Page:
You can abbreviate keywords; however, you must enter enough initial characters to unambiguously identify the command. For example, if the keyword you want to specify is map-class and you enter only map-, an error appears. The error indicates that one or more possible keywords begin with map-, thus making your entry ambiguous.

Parameters

Parameters are often required elements of a command; however, for some commands, parameters are not required. A parameter is most often a value that you specify after the keyword. There are different types of parameters, such as strings, integers, or IP addresses.

The CLI indicates the type of parameter that you must enter. When you see a range of numbers or uppercase letters, it indicates that you must specify a value. For example:

CLI Parameter Placeholder or Range

Sample Parameter User Input

ROUTER[:VRF]
charlie:1234
INTERFACE
3/2:20/15
WORD
windtunnel
<0–4294967295>
5600
A.B.C.D
192.56.32.2

Keywords and Parameters Together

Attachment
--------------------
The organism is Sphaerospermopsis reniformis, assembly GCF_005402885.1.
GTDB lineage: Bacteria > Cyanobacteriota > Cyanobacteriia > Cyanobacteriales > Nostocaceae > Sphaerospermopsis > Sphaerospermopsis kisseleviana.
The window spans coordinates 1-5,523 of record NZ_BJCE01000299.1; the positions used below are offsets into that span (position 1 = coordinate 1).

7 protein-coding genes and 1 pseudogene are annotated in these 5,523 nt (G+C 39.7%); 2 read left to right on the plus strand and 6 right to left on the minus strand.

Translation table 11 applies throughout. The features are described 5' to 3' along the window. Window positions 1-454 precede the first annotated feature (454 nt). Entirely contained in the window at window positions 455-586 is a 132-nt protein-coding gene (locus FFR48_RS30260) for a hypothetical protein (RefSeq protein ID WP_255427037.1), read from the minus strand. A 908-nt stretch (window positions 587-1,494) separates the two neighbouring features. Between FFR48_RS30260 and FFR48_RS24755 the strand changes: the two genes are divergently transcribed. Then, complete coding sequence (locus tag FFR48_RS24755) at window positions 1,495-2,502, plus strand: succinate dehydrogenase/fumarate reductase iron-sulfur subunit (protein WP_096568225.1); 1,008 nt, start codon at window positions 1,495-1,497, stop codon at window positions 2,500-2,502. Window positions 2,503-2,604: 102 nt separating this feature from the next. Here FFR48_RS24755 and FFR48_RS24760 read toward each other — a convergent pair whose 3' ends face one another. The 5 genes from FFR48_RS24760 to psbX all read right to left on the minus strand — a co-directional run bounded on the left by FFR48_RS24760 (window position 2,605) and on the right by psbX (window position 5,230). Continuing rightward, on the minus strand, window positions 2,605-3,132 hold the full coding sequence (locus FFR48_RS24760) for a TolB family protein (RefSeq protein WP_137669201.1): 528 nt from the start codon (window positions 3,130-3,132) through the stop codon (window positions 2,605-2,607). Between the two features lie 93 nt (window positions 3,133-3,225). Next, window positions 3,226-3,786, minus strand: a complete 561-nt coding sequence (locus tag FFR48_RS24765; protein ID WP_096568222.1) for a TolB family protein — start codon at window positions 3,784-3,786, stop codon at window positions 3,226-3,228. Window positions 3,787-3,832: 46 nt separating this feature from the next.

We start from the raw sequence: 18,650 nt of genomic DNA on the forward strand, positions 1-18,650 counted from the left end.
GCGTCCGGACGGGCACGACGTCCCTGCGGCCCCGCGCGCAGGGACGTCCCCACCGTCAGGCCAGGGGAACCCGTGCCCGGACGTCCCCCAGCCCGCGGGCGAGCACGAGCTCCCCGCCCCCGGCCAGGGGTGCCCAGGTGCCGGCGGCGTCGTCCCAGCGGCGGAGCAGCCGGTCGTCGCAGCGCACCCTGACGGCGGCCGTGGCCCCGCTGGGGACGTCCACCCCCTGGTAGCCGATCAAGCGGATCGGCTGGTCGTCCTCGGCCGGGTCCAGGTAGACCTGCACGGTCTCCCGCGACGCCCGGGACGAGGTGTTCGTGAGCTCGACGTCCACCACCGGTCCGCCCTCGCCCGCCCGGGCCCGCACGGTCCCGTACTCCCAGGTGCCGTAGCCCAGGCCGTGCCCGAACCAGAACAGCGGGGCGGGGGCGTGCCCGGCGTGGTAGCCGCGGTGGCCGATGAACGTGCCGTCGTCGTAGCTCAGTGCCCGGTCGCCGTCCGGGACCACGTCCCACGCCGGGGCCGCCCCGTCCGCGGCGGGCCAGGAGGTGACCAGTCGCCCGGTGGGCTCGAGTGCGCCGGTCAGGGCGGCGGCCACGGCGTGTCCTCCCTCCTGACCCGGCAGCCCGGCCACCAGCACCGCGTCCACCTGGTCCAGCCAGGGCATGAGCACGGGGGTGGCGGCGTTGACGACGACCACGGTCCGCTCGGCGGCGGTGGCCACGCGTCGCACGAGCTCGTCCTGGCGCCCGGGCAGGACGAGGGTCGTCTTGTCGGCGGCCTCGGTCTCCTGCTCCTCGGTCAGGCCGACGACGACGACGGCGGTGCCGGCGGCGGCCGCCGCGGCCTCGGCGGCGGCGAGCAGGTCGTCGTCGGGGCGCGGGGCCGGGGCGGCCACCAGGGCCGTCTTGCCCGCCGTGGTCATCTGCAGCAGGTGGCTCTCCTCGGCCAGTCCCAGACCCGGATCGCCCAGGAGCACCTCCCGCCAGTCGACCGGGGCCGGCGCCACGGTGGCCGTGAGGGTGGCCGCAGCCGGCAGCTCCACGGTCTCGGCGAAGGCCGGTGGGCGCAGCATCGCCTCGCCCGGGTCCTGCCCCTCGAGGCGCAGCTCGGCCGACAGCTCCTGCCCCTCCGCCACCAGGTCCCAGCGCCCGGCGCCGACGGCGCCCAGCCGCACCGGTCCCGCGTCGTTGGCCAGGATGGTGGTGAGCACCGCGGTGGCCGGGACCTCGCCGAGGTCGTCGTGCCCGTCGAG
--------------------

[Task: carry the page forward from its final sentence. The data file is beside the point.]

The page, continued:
By combining keywords and parameters in the correct sequence, you can begin using the CLI to configure and monitor your router. For example, you could specify the command hostname to change the name of your router by entering a keyword and a parameter. You need to type only the portion of the keyword that makes it unambiguous, such as hostn. Here, the value of the parameter, which is the name you assign to the host, is a string of up to 64 characters.

When you enter this command, the new hostname appears in the prompt.

Another example is a command that requires you to enter a number from within a given range. The command ip http port requires that a value be entered for the portNumber parameter. The value of this parameter is a number in the range of 0–65535. For example, you could enter:

juniper(config)#ip http port 56789

Note: You can find detailed information about command syntax, with parameter values defined, in the JunosE Command Reference Guide.

Using CLI Commands

This section introduces some useful shortcuts and command-related highlights. These include:

Abbreviated Commands

Remember, you can abbreviate keywords to save time if you enter at least enough leading characters to uniquely identify the desired keyword. For example:

host1(config-if)#ip re

This abbreviation is for the command ip redirects. The string ip re is enough information for the CLI to identify the command you are using. See the section Using Help for additional information.

The ? Key

Use the ? key at any time to see all the choices you can enter next. For example: